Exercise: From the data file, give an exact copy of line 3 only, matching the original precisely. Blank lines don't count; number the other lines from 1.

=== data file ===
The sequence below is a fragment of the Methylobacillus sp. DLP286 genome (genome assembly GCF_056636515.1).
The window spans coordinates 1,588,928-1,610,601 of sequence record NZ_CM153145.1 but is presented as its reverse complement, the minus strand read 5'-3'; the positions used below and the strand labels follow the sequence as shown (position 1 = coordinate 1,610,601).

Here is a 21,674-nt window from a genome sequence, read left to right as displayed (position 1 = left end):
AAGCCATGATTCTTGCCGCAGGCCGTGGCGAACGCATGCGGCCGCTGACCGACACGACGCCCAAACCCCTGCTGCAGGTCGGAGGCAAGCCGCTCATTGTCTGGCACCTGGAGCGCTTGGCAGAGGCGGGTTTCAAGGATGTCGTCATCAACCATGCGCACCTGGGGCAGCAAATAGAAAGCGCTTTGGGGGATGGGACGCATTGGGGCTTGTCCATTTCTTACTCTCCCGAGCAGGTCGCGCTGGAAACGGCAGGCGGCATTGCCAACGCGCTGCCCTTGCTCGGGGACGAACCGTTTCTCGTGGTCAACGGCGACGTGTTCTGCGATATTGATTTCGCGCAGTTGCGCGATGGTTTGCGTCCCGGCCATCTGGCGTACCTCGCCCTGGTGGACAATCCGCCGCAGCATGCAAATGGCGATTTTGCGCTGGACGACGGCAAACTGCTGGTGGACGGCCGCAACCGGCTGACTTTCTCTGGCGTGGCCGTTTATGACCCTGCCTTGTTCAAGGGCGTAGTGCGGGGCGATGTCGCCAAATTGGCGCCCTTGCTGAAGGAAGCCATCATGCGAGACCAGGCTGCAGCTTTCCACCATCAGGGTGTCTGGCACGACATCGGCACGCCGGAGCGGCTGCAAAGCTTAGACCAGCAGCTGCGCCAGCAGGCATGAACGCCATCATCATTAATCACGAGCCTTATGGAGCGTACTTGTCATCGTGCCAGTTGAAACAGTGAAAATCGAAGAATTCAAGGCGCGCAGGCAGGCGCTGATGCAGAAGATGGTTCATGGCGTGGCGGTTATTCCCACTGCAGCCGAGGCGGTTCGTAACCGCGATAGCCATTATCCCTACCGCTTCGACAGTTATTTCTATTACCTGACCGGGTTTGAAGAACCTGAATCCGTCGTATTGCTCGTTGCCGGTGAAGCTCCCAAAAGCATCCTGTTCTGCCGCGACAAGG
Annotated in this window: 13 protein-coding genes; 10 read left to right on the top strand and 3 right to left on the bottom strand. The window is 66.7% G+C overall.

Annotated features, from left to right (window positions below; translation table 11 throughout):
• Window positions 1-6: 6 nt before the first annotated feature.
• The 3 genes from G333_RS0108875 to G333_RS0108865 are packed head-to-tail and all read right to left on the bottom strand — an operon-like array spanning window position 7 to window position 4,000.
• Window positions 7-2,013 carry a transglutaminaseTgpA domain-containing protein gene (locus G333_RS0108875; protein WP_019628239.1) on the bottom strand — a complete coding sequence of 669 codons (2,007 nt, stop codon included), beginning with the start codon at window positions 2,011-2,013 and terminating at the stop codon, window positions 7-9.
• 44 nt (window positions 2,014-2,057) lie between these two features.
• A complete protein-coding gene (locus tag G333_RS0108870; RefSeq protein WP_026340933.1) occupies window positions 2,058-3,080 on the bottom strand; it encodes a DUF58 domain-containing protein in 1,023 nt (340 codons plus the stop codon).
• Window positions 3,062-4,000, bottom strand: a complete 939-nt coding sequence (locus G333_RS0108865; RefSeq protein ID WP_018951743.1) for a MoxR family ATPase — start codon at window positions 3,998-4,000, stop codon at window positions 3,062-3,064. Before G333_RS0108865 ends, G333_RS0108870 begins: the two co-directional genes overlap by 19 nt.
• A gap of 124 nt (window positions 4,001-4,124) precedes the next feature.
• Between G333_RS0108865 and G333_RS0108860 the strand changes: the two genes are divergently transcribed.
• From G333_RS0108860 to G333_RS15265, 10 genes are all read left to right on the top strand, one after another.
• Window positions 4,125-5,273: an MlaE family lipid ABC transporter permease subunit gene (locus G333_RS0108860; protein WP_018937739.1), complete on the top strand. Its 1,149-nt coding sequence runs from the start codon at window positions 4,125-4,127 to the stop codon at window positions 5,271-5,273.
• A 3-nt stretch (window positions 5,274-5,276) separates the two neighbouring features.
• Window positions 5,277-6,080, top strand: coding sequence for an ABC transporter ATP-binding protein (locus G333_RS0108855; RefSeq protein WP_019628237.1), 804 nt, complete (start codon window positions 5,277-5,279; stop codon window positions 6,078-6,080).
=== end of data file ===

Here is a 21,674-nt window from a genome sequence, read left to right as displayed (position 1 = left end):